California is on the receiving end of another slagging for its top heavy approach to regulating the development and deployment of self-driving cars. Ian Adams works for the R Street Institute, a Washington, D.C. consulting group – AKA think tank – that finds its home on the dark public policy corner where industry, academia and government intersect. Writing in The Hill, he points to the departure of the Waymo – formerly Google – autonomous vehicle venture for free range Arizona…
The reasoning behind Waymo’s deployment decision was simple: California opted for an overly prescriptive approach to regulating technological innovation. The state’s regulatory process simply too slow for it to capitalize on its seemingly insurmountable natural advantages…
Meanwhile, down in Arizona, Gov. Doug Ducey’s aggressively pro-growth administration issued an executive order to encourage self-driving vehicles, with only the barest necessary constraints on how they may be deployed. Since then, predictably, developers have flocked to the state.
He has a point. California took an early lead in opening the door to development of self-driving technology, but instead of offering a gateway to the open road, the door led to a bureaucratic maze. When the California department of motor vehicles slapped down Uber, the governor of Arizona scored quick and easy points by welcoming them, and any of the other 20 companies operating under the DMV’s supervision, to his state.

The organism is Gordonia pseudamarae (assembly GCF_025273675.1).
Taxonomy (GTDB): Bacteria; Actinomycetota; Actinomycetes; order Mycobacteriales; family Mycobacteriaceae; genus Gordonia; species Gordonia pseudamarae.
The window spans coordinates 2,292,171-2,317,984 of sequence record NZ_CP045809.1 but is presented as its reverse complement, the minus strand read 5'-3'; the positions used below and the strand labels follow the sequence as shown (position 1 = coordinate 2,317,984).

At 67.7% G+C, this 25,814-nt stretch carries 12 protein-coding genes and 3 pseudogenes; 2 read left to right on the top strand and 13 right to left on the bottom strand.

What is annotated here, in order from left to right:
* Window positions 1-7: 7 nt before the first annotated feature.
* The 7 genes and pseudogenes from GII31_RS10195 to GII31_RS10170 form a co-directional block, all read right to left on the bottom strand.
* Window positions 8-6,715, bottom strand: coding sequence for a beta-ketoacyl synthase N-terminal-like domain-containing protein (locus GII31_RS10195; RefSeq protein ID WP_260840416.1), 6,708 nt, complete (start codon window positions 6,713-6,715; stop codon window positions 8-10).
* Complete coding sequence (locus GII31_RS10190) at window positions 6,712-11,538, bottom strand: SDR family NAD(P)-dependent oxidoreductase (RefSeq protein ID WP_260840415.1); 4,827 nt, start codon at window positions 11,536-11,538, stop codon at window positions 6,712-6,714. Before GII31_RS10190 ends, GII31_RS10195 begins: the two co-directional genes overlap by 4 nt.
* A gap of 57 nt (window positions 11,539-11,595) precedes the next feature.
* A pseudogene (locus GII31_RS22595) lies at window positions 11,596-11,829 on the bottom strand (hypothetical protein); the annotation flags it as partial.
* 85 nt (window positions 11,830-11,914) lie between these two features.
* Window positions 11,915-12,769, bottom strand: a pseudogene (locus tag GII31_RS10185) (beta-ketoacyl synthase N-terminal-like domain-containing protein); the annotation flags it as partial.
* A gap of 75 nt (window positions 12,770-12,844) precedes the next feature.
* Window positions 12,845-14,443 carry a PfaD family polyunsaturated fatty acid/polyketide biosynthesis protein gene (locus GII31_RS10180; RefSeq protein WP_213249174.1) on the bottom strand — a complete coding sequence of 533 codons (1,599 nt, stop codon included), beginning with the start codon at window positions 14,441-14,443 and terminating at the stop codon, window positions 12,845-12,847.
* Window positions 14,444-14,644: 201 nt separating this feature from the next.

The DMV’s response was to double down and publish new draft rules last month that close the loophole Uber thought it saw, generally tighten up language defining self-driving cars and adding new red tape to the testing process.
Autonomous vehicles are a step into the unknown for everyone, industry, consumers and government officials alike. The word for that is pioneering; a word we expect to find in the same sentence as California and high tech. But expectation is not entitlement. Unless the DMV rethinks its role, it’s a word we won’t be hearing as often.